Korede Bolade, Japan
The placement forced me to speak in Japanese day in, day out which is what I wanted. My Japanese improved greatly during the time I was there and this encouraged me to continue learning after I came back. I ended up sitting the Japanese language proficiency test and passing the second highest level, which means I have an upper intermediate ability in Japanese. I have gone on to learn other languages as a result, including Korean and Portuguese.

Vicki Offland, China
I had already decided on my degree in Russian and Chinese, before I went and volunteered in China as an English teacher. However, I’d never studied Chinese before, so my 5 months in China gave me a good chance to find out what I would be getting myself in for. What really became apparent as I moved about the areas of China was how everywhere the majority of the population’s English knowledge was limited to greetings. This made me realise that if I ever really wanted to come back to this country, I should really try to make the most of my Chinese studies at university. I was so impressed when I returned several years later and found I could actually have meaningful conversations with the locals rather than struggling with some sort of sign language. Deciding to study Chinese was one of the best choices I’ve ever made. A languages degree has left me with a very open career path at the end of university, which is ideal because in the past five years I’ve struggled to come to a concrete decision in what I want to do in the future. Employers, across all disciplines, hugely value language skills, particularly in today’s interdependent world. However, first and foremost, learning the language of a place you’re going is a respectful gesture towards locals and something they hugely appreciate.

Reading through the stories of just some of our volunteers, it is clear that volunteering overseas uniquely instils an enthusiasm for languages and a real world understanding of their practical use and importance in our globalised world, which is hard to convey in a typical educational environment. They also reveal how fundamental languages are to unlocking the final barrier to a truly insightful cultural experience and exchange; bringing communities around the world closer together and allowing the next generation of young people to better understand the world they are inheriting. This helps explain why, against the grain of the growing language deficit in the UK our volunteers are ignited with a life-long passion to learn foreign languages and pursue relevant careers.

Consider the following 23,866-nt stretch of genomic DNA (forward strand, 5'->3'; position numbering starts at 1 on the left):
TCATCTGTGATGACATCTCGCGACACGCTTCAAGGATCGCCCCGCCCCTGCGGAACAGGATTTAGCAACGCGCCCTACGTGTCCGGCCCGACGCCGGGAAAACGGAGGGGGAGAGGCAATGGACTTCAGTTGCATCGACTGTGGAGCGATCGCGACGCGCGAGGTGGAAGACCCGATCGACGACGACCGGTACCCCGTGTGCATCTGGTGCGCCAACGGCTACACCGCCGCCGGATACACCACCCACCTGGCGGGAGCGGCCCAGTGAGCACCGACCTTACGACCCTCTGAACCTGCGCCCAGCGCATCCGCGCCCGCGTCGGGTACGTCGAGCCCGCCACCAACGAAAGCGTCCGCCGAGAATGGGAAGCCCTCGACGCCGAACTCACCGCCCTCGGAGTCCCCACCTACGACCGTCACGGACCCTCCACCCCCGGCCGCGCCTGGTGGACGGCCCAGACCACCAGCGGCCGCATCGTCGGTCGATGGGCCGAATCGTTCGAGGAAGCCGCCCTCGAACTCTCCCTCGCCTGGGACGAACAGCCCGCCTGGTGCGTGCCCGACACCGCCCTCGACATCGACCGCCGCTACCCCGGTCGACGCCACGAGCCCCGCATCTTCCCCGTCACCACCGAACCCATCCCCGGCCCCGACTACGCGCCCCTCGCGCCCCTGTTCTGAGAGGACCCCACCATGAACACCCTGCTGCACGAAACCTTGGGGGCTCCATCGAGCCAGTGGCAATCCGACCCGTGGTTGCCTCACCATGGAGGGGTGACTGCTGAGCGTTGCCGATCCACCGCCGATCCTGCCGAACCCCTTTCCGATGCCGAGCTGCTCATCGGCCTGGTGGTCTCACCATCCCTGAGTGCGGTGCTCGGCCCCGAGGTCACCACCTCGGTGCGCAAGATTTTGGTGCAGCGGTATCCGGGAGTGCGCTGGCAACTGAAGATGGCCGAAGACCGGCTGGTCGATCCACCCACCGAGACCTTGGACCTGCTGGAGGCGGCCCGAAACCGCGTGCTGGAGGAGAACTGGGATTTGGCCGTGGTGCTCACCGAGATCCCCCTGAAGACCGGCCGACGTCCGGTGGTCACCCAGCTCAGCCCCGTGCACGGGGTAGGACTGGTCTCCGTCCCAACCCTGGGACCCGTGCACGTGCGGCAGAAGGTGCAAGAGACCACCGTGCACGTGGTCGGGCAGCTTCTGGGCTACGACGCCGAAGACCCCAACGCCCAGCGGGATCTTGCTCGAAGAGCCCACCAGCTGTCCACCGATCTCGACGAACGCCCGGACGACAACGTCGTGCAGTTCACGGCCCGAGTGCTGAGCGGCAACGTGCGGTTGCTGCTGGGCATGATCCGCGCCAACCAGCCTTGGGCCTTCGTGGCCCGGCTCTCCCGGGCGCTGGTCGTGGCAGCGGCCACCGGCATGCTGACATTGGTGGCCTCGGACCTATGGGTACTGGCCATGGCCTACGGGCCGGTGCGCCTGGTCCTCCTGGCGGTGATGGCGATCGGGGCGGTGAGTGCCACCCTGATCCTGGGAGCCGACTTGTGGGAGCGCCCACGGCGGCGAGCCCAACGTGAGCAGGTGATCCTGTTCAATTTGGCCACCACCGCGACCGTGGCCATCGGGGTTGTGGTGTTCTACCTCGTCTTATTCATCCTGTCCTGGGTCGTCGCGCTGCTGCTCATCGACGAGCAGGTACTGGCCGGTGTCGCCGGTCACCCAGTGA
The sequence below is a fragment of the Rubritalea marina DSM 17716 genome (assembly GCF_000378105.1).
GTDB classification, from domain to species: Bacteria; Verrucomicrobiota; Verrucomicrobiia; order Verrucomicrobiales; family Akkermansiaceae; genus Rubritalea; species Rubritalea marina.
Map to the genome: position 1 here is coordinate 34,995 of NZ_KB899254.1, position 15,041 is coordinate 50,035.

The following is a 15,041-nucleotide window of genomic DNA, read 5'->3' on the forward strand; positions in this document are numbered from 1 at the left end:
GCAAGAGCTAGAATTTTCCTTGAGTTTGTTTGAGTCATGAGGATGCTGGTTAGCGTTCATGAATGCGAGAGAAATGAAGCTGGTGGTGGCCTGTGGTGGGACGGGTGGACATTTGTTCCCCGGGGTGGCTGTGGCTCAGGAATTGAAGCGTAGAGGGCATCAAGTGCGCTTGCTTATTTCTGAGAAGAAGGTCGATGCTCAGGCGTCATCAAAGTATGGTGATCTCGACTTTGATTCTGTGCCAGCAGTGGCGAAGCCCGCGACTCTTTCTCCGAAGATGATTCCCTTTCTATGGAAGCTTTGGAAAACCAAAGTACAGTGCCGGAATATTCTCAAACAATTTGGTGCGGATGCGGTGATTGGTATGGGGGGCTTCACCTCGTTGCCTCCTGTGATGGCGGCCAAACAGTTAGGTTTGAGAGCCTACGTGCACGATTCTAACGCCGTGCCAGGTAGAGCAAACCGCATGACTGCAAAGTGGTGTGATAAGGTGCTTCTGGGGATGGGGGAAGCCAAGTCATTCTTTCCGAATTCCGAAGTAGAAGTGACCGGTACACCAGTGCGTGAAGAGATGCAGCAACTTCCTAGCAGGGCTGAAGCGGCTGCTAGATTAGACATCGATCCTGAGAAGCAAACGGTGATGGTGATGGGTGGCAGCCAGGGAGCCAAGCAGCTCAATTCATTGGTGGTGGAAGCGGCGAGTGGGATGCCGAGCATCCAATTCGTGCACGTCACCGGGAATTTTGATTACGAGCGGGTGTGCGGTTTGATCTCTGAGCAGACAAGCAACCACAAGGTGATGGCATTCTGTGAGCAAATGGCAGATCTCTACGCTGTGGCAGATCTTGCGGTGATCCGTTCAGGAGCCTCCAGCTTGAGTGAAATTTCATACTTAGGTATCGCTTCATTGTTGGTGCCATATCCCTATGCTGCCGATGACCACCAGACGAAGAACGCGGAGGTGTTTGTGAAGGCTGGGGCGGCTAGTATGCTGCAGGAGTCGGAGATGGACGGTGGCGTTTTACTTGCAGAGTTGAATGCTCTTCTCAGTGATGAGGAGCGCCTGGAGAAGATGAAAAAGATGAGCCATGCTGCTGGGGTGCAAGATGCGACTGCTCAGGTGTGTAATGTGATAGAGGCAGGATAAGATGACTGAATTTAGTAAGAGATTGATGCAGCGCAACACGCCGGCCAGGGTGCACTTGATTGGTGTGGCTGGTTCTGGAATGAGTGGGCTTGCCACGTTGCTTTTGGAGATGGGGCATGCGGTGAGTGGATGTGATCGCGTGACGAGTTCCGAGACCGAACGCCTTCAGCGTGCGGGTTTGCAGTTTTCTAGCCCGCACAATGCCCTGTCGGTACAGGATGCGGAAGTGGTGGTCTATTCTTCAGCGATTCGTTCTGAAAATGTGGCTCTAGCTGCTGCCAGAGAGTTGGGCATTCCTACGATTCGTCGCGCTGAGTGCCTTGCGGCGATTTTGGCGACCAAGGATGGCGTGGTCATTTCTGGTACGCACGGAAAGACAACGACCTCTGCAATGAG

If you’ve volunteered overseas with Lattitude or any other organisation, we’d love to hear about how it affected your interest in learning a foreign language. You can get in touch with us by messaging us on Facebook or emailing us at volunteer@lattitude.org.uk.

An Introduction To The Cradle Of Life…

In August 2011 I was rejected from enrolling onto an environmental degree based on not having enough “Tropical work experience,” I felt a little annoyed at first but then I realised I would have to find the perfect opportunity to go away to develop my skills and that is where my journey with Lattitude began.

I found Lattitude through Facebook and from already following all manner of volunteering and environmental non-governmental organisations.  I approached Lattitude asking if they could help my somewhat unique case and during my interviews Brazil was suggested to me where I would be cataloguing species as I worked my way through the Amazon, which sounded great, however I was later told the project had been axed.

I left the Lattitude office thinking it was great to have met the friendly bunch but perhaps was not meant to be, but then a week later I was called with a somewhat unique offer in acting as a guinea pig by taking a placement in Costa Rica.